The great achievement did not by any means complete his progressive activities. When motion pictures rose to favor as public entertainment, it was he who equipped and operated the Opera House as Bathurst's first movie theatre, and his son, Peter J. Leger, who managed that enterprise, now the Capitol Theatre, has ever since been one of the leading theatre men of the province. In 1920, Mr. Leger disposed of his interest in Bathurst Electric and Water Power Co. Ltd., to Bathurst Power and Paper Co. Ltd., and a short time later established the Gloucester Hotel.
Always on the lookout for investment in new businesses, the Moniteur Acadien, August 11, 1904, said:
"(translation) Mr. John P. Léger ... is aiming for a new industry for his place of adoption (Bathurst) ... He would be thinking of providing the Village of Bathurst with an improved flour mill and a carding mill that would be driven by the electricity provided by the installed electricity plant for Bathurst lighting. It is said that he is negotiating with Mr. S (ydney) Desbrisay for the purchase of the Petit Rocher flour mill machines he would be transporting to Bathurst ... "
The great success of the electric dam has in no way completed its progressive activities.
Moreover, in March 1903, he acquired a piece of land "where he had to build a 100-by-40-storey, three-storey building, including a public hall of modern architecture, a sample lounge, offices, and so on. ". This is arguably the big building called Opera House on Water Street (now Main Street), Bathurst's main street at the time, which will accommodate a busy modern movie theater near the W J Kent store. When the cinema became a public entertainment, it was he who equipped and operated the Opera as the first Bathurst movie theater, and his son, Peter J. Leger, who ran the company, now the Capitol Theater, was always of the principal theater men of the province.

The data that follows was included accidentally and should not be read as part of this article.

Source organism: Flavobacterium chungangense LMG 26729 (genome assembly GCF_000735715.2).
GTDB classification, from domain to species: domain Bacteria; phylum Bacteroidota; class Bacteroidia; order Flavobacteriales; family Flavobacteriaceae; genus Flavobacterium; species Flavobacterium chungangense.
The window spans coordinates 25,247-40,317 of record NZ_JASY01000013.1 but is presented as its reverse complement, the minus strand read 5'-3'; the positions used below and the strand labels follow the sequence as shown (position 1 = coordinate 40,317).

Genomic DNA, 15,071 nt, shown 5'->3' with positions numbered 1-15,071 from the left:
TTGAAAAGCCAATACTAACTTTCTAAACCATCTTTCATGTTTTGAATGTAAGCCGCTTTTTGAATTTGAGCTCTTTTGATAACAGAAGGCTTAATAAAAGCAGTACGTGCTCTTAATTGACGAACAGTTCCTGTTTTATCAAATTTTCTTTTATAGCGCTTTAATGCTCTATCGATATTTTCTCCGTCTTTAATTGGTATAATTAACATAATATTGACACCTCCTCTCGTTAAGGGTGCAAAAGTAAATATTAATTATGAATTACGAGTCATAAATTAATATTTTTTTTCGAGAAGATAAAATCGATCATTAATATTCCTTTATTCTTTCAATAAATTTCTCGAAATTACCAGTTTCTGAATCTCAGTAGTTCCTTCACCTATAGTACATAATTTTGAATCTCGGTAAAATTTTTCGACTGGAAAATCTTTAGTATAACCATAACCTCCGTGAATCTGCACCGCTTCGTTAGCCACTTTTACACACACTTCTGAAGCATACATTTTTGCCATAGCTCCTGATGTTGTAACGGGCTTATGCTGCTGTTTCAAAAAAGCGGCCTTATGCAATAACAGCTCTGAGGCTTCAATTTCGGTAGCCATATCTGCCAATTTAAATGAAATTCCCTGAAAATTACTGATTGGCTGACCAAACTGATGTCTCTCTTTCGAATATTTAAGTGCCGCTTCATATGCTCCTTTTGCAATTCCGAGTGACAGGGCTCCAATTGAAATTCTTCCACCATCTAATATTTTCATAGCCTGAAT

On March 8, 1911, the Evangeline reported that John P Léger "(translation) must build a new lock on the Tetagouche River for the installation of his new power." The city's population was becoming accustomed to electric lighting and was becoming more and more demanding, so that the low power generated by the first installation no longer met the growing demands for electrical energy. People said that light bulbs did not light up more than old candles.
By the end of December 1912, James Hill's cement lock at Chatham, 270 feet long by 30 feet high with a 62-foot drop, had been completed. The flow valve blasted into the solid rock overlooked a passage between the rocks, which had been opened by the owner of an old mill at the foot of the falls. In 1919, he sold his electric power, which operated under the name of Bathurst Electric and Water Power Co to the Bathurst Mill Company, "(translation) a new company doing gigantic work in the mine village: it is said that the powers will be enough strong enough to send power to Quebec City.